How do you define SUCCESS?
Just recently, a good friend visited my office for the first time. One of the first things he noticed were the many certificates from my speaking engagements hanging on the wall, and the many more certificates neatly stacked on a couple of shelves behind me, like books in a library.
He said, “Wow, look at all those symbols of success!”
I simply smiled in response, but my mind was soon filled with thoughts and realizations about how most people have come to define success.
Many people have equated success with seven-digit bank accounts, huge houses and several cars parked in the garage. Okay, that sounded judgmental, and I do know some people who have more profound and non-“material” standards for success–awards received, books written, or places traveled.
Even then, it’s kind of sad how the world has led us to believe that success is measured by what and how much we can GET, instead of what and how much we can GIVE. We praise people for being go-getters, but how about a shoutout to the go-GIVERS?
Those who know me know that I am the founder of the first and only voice acting school in the country, the Philippine Center for Voice Acting. But those who know me well know that I built the school in order to help aspiring voice artists get into what was once an elusive, closed-door and monopolized industry. Because of the school, thousands of aspiring voice artists have been given the opportunity to fulfill their dream of hearing their voices on commercials, movies, anime, video games, and many more. To me, my greatest success as a voice artist is not the thousands of voice acting projects I have done, but the hundreds of voice artists I have produced.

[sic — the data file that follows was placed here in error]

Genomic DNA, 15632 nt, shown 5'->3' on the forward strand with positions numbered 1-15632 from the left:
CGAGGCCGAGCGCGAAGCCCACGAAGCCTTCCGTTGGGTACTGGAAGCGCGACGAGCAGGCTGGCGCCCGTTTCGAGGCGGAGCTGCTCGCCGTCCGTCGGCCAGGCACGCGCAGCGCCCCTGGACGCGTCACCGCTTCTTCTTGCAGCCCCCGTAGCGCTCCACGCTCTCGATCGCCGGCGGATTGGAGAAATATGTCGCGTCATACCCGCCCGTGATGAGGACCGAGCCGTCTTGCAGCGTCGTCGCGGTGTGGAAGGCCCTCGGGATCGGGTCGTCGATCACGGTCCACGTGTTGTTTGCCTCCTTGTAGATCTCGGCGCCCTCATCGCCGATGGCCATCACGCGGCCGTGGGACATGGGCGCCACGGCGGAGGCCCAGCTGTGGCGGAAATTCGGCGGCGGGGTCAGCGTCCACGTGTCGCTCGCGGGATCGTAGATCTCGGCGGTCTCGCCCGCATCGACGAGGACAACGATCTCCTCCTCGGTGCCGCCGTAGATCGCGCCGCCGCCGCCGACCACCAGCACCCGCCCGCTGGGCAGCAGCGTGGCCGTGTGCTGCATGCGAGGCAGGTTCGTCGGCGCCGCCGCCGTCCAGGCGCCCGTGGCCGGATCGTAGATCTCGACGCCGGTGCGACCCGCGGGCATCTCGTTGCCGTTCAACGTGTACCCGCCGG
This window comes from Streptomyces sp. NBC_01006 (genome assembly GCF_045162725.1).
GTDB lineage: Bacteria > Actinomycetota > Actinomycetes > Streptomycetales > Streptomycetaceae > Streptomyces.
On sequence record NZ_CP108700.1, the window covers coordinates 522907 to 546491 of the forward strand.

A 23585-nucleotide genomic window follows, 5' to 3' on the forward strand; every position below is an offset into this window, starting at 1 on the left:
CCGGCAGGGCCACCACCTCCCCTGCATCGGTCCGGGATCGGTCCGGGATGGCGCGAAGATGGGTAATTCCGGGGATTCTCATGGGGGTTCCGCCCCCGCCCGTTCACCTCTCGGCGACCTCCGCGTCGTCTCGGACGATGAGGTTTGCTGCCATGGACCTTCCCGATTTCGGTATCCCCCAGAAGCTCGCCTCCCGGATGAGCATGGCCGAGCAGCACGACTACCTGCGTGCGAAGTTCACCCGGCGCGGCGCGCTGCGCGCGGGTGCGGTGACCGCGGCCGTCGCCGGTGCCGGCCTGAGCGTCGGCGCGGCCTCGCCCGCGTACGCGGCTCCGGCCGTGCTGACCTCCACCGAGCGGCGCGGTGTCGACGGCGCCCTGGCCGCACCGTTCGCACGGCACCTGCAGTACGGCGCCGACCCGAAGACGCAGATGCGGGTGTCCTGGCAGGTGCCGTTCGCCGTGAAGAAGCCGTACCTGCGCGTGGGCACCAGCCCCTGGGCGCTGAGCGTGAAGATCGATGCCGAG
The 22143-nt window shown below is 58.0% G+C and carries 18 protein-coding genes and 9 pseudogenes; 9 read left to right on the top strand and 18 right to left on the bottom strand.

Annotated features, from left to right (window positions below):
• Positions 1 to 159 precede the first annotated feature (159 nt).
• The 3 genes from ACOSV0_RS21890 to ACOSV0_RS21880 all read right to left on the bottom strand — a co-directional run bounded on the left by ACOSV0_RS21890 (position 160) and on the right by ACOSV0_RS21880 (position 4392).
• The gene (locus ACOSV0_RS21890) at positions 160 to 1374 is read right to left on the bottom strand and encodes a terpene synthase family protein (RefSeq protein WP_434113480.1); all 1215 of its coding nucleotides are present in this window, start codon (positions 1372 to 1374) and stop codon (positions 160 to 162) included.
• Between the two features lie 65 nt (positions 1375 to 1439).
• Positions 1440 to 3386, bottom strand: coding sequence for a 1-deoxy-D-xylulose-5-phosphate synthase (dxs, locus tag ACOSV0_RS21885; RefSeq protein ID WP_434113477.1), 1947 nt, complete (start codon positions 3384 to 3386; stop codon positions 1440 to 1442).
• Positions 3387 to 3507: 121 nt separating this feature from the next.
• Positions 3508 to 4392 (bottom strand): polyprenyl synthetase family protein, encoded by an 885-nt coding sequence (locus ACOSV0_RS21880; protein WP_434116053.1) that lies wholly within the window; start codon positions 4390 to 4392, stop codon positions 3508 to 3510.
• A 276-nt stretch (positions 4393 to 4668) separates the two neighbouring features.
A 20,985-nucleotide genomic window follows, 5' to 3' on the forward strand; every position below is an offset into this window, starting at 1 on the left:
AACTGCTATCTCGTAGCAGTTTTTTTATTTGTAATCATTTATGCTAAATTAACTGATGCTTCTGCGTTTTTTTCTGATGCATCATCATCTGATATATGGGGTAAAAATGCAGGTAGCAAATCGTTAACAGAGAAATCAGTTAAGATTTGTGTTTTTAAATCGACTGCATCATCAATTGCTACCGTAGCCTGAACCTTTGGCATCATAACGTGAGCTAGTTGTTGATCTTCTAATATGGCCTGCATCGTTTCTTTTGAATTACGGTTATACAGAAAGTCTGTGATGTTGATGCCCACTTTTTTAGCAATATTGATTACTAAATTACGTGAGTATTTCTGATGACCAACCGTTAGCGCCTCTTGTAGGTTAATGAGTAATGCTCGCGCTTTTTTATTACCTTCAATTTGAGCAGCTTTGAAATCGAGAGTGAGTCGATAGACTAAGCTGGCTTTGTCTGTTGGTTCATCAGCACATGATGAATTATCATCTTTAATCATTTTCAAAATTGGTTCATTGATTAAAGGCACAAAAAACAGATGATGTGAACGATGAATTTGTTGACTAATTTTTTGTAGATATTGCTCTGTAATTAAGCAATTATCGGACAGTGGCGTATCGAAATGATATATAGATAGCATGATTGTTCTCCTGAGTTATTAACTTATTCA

Volunteer broadcasters of Author’s Voice and Call Center Radio
There’s an unexplainable sense of fulfillment in knowing that someone has become better or succeeded at something because you have given them the opportunity to do so. I have always defined success as “making other people better and happy,” and that’s what I have done for the past two decades. I don’t just share my time or knowledge or experience…I even share the air time in my radio programs and my stage time in my motivational talks, and give that venue to other people! That is how I have mentored some of my students who have now made a name for themselves in voice acting, broadcasting and even public speaking.
Even in my advocacy groups like Voice of the Youth Network, The Microphone Club, and Society of Young Filipino Speakers (just to name a few), we promote a culture of giving, sharing, loving and caring.
Sharing my stage time with my scholar Kelvin
Perhaps this idea of success comes from having an abundance mindset–the knowing that there’s more than enough opportunity for everyone to succeed in life. I hope that is the mindset that everyone would apply in their own lives, instead of always thinking about competing with other people and asking “what’s in it for me?”
At the end of the day, success is not about whether or not you make it to the top, but rather, how many people you’ve taken along with you.